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On Fri, 2004-04-09 at 01:46, Elliotte Rusty Harold wrote:
> Because it is very common to need to create, either temporarily or
> permanently, invalid content. For instance, when I was writing
> Processing XML with Java in DocBook I typed many xinclude:include
> elements that were not provided for by the DocBook DTD. In other
> cases I've added custom elements and attributes that are not supplied
> by the DTD.
So, what if a company has 150 authors, and each of those authors are
allowed to implement their own "useful" tag sets?
Allowing authors to add tags not supported by the DTD (and therefore not
by the processing systems that are designed to support what the DTD
supports, nothing less, nothing more) renders the use of XML
There are enough problems getting authors to use what the DTD does
provide in a correct manner.
The tools I work with keep tags and structure in tight rein, which I am
grateful for. However, I can provide another example of the consequences
of tag abuse:
Not too long ago I encountered a case where an author was supposed to
use a procedure structure that looked a bit like this:
<!ELEMENT procedure ((p|list|table)*, (step|bridge)*)>
The author promptly proceeded to write a procedure like this:
One consequence was that instead of writing procedure steps with
illustrations like this:
the author wrote them like this:
Imagine the consequences when steps are supposed to be reusable in a
DMS, or the formatting rules require a two column layout for procedure
steps with images to the left and text to the right.
This document contained lots of other markup horrors, too many to list.
The document wasn't authored by this writer alone, but instead of
correcting the mistakes, others started participating in the insanity.
The document was then reviewed, and passed because the reviewers "don't
like to look at tags". Following the review, the document was sent to
translation, so the markup errors were propagated from the DMS to the
If we had not caught it when we did (which was entirely by chance) this
document, and others like it, could cause serious production delays. The
cost could run into millions of Euros. (The document cannot be formatted
for printing properly. It is also likely that it will mess up an online
help system. Using it as is, is simply not an option.)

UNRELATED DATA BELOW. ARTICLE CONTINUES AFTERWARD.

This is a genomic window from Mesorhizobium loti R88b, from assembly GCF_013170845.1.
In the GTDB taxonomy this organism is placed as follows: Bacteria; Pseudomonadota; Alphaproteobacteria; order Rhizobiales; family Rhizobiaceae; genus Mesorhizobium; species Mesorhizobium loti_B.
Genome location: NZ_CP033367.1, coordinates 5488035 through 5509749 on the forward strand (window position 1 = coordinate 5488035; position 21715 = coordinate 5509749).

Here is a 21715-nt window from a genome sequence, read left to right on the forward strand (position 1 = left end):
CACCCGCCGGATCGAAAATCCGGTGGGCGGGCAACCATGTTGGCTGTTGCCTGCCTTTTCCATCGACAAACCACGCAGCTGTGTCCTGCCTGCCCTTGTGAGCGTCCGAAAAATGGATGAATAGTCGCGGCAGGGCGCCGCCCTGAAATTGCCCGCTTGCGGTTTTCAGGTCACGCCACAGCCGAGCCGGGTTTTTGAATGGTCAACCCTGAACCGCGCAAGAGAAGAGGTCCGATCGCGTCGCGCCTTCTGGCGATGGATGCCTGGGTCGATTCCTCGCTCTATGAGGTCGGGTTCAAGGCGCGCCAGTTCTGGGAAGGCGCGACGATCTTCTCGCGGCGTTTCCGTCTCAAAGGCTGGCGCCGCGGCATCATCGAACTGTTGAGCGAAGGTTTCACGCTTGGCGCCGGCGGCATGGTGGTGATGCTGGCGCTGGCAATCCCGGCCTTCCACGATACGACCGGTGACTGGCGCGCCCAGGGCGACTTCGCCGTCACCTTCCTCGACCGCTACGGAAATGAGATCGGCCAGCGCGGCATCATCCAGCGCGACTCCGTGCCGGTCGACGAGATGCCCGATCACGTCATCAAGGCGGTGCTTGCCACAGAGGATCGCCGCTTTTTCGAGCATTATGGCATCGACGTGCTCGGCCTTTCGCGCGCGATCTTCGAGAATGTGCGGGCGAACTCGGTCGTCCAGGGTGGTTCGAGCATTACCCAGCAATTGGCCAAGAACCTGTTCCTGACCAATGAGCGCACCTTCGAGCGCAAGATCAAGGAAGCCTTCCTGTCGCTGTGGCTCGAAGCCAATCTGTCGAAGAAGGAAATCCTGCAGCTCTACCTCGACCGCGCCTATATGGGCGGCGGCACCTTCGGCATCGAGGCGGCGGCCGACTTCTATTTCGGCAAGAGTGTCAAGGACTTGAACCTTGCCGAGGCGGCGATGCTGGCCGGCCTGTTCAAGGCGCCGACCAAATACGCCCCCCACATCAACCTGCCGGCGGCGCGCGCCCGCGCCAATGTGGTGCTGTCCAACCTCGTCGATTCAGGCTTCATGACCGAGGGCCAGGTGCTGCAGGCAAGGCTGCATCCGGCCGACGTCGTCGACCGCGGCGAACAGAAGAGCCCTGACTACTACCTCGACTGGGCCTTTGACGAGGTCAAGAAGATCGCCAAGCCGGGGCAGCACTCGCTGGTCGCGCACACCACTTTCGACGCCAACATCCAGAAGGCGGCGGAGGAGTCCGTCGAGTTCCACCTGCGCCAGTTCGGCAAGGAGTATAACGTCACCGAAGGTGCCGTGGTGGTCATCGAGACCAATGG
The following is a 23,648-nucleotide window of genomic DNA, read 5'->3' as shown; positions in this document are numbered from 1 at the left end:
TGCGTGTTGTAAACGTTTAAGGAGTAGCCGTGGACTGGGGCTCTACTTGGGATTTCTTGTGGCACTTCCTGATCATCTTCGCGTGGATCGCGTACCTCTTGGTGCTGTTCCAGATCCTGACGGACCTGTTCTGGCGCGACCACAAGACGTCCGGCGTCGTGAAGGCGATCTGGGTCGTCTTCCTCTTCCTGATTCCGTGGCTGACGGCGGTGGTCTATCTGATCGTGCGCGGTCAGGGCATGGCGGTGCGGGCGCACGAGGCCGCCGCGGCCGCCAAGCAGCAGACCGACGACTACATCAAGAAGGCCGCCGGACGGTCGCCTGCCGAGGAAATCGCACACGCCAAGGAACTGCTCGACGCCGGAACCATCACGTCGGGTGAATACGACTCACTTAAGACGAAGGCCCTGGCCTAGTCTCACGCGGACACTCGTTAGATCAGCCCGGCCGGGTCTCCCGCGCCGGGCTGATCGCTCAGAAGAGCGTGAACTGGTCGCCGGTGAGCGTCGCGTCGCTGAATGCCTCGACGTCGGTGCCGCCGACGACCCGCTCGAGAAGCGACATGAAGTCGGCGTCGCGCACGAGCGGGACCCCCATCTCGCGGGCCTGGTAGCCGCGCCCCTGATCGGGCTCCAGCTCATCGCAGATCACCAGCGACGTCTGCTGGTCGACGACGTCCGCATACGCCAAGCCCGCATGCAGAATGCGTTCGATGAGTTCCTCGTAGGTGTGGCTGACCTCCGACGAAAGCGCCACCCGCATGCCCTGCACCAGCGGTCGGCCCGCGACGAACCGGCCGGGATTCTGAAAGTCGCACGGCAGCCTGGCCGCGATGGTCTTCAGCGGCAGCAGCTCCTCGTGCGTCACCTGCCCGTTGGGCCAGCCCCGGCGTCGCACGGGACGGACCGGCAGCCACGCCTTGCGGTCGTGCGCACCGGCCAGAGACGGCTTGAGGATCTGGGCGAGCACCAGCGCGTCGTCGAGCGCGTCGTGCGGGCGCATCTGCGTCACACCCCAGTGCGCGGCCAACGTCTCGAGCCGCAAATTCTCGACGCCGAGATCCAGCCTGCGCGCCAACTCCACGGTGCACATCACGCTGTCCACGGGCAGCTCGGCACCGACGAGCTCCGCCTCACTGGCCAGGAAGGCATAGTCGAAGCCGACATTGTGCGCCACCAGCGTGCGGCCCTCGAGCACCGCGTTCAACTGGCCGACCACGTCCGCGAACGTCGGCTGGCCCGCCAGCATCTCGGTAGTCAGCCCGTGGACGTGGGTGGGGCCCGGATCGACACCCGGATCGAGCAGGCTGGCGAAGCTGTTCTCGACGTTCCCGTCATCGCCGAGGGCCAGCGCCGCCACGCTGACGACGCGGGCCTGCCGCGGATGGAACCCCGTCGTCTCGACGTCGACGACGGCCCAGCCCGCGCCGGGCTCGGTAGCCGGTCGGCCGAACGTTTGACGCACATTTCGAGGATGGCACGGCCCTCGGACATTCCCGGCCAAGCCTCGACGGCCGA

If the authors had been allowed to invent their own tags as they go
along, the problems could get even worse...
Of course I realize that when you insert an XInclude tag, you know what
you are doing, but XML editors should not be targeted primarily at XML
experts, they should be targeted at writers. Most would not know
XInclude from dexitroboping, and there is no reason they should. (Unless
they have to write about dexitroboping.)
In an industrial setting the thing to do would be to modify the Docbook
DTD, so that it contains the xinclude element. That is also the solution
I would choose if I were writing something for personal use. That way I
can have the editor assist me with the xinclude element just as with the
Docbook elements. If I use the xinclude element more than once, it is
worth the effort. If it really was a one time thing, I might have
included the element in the internal DTD subset. More likely, I would
have tried to find a workaround, not using xinclude at all.
> And in other cases, I do want valid markup. I just don't want it yet.
> I'm not ready to fill in everything that's required. For instance, I
> might begin a book by typing out an outline as section titles,
> without actually giving the sections any content, though that is
> ultimately required. But I can probably put together an outline in
> day, even though filling in the content may take a year, as long as
> the editor doesn't keep bugging me about the missing parts.
But that is not really an editor problem. It happens only if you have a
bad authoring DTD.
I have seen authoring systems built around production or exchange DTDs
several times. It is never pretty. As for Docbook, it is meant to be
customized, and including an xinclude element in an authoring or
production version of Docbook would be quite ok, even though it
shouldn't be done in an exchange version. (Well, generally speaking. I
can imagine exceptions.)
> I've tried editors that attempt to maintain validity. And they're
> just bloody annoying. Even if you want valid markup, they're either
> pestering you with pop-ups; or filling in what they think you'll add
> and guessing wrong. (There's often more than one possible child
> element that can be added to make a parent element valid.) Bottom
> line: they get in your way. They are not smart enough to figure out
> what needs to be done, but they do something anyway.
That is not the editor either. It is the customizations are wrong.
I have been in the same situation myself, but never because of the
editor (not since I stopped using WordPerfect anyway). The problem is
with the DTD, the customizations, or (all too frequently) both.
An XML editor isn't a complete, ready-to-use-out-of-the-box authoring
solution. It is a platform for developing a customized authoring
environment. Not implementing a certain feature in the platform would
certainly prevent abuse, but it would also prevent correct use.
Personally, I would prefer giving authors more latitude than most
industrial authoring systems do, but to do that, the authors must be
educated about how to write structured documents, and about XML. Also,
good review policies must be in place. So far, I have only seen one
company that has even come close to doing that.